The first instruction programs that three different registers are used in cyclical succession when DPTR is used to access memory in the three MOV instructions after the label L1. Moreover the first instruction ensures that all three of these registers are incremented after each memory access addressed with the relevant register.
The example of code copies the content of a series of successive memory locations to two other series of successive memory locations. With different update control signals, other effects may be realized with the same instructions as from the label L1. For example, the control register might by set so that the register used to address load data is not updated. In this case data from one location is copied to the two series of memory locations, of if the load address is mapped to an input port, data from the input port is copied to two series of locations. In another example, the control register might be set so that one of the registers used to address store data is not updated. In this case, data is copied to a series of locations and written a number of times to the same location, or if the store address is mapped to an output port, data is copied and written to the output port. In a combination of the examples, data from an input port is copied and written to an output port.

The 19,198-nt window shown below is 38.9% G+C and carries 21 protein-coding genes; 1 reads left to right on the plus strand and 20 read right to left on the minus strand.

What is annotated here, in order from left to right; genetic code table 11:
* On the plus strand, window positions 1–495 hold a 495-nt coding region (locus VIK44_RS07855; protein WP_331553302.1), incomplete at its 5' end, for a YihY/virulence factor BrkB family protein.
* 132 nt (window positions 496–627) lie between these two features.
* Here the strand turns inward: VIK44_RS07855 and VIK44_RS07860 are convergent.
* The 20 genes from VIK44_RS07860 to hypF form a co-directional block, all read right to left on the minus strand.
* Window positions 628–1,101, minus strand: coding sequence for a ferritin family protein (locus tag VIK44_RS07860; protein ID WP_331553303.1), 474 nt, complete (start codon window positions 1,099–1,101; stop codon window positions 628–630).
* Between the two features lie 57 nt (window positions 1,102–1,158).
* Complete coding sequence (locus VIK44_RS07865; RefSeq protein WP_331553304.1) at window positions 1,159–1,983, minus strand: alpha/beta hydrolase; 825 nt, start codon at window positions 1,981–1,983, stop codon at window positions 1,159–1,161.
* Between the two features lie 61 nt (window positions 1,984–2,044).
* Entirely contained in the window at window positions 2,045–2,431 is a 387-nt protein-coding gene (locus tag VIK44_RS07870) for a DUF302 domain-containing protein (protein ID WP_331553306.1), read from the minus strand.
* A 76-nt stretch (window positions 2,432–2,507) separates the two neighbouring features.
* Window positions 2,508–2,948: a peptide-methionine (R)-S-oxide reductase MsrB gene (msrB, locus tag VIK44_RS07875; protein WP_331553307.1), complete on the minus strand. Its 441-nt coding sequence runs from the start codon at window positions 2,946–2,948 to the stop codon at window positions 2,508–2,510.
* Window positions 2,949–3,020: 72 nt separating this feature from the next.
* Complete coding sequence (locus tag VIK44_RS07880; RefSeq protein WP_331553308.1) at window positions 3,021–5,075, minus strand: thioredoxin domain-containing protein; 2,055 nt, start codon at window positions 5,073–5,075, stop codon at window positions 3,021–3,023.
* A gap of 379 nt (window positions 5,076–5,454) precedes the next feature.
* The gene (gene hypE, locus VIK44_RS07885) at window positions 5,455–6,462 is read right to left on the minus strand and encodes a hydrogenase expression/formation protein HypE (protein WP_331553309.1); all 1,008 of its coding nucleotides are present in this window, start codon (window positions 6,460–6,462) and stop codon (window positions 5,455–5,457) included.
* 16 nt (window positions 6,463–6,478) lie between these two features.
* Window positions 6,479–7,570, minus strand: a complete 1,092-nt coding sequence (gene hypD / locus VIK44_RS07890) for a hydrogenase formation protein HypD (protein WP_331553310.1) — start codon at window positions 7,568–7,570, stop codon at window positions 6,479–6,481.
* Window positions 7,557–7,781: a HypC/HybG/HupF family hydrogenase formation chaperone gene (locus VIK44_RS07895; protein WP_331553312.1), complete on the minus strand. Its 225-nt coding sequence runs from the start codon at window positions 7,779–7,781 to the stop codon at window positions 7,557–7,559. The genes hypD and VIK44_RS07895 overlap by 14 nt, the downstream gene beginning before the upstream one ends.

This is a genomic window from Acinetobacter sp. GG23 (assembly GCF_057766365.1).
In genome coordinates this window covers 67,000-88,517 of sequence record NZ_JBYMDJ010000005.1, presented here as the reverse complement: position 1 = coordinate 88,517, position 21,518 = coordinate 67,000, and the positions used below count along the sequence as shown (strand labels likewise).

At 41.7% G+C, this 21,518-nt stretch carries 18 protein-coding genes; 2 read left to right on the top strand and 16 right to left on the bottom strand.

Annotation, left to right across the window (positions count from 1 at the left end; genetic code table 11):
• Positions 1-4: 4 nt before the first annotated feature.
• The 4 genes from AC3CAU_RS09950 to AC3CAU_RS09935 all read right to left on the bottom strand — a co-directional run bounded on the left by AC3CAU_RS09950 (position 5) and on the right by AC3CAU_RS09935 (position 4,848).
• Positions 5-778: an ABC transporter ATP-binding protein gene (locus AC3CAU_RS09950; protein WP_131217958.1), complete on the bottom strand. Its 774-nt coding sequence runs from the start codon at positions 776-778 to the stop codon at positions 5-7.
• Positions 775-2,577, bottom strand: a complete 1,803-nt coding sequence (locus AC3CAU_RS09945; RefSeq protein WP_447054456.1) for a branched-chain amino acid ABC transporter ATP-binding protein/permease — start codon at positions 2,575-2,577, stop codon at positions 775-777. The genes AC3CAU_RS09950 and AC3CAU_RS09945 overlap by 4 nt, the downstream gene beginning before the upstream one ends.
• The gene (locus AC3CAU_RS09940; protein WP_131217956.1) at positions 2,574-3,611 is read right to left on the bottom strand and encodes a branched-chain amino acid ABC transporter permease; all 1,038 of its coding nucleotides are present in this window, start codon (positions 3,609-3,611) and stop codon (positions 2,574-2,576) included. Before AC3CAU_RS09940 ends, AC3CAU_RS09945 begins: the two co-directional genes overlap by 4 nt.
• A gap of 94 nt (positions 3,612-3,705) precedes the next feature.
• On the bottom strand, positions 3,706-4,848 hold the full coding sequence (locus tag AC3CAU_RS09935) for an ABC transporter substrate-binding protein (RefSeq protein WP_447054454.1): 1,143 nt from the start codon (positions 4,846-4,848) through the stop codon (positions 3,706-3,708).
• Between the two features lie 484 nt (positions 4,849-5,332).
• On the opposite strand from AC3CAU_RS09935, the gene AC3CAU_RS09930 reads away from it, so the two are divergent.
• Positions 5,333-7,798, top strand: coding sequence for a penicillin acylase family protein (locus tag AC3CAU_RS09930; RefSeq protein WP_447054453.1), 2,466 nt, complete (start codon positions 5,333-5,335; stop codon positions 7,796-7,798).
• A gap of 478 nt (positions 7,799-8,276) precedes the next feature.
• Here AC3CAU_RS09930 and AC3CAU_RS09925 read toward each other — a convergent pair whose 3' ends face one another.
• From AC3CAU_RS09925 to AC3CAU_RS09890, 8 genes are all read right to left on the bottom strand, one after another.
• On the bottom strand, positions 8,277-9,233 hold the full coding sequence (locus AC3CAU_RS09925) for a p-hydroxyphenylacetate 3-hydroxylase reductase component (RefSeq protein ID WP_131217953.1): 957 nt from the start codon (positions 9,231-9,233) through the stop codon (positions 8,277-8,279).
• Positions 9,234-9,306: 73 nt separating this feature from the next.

Without deviating from the inventions other variations with respect to
As a result of the invention a processor that is compatible with a much simpler processor, such as the 8051, may be used to transfer data with a reduced number of instructions.
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|1||Dallas Semiconductor DS87C550 Product Preview (Sep. 16, 1998).|
|2||*||Dallas Semiconductor, "DS87C550 Data Sheet", Sep. 1998.|
|U.S. Classification||711/217, 712/E09.042, 712/E09.035|
|Cooperative Classification||G06F9/30189, G06F9/30181, G06F9/355|
|European Classification||G06F9/355, G06F9/30X|
|Jul 6, 1999||AS||Assignment|
Owner name: U.S. PHILIPS CORPORATION, NEW YORK
Free format text: ASSIGNMENT OF ASSIGNORS INTEREST;ASSIGNOR:MELI, LOUIS M.;REEL/FRAME:010099/0432
Effective date: 19990531
|Feb 22, 2008||AS||Assignment|
|May 27, 2010||FPAY||Fee payment|
Year of fee payment: 4
|Dec 30, 2013||FPAY||Fee payment|
Year of fee payment: 8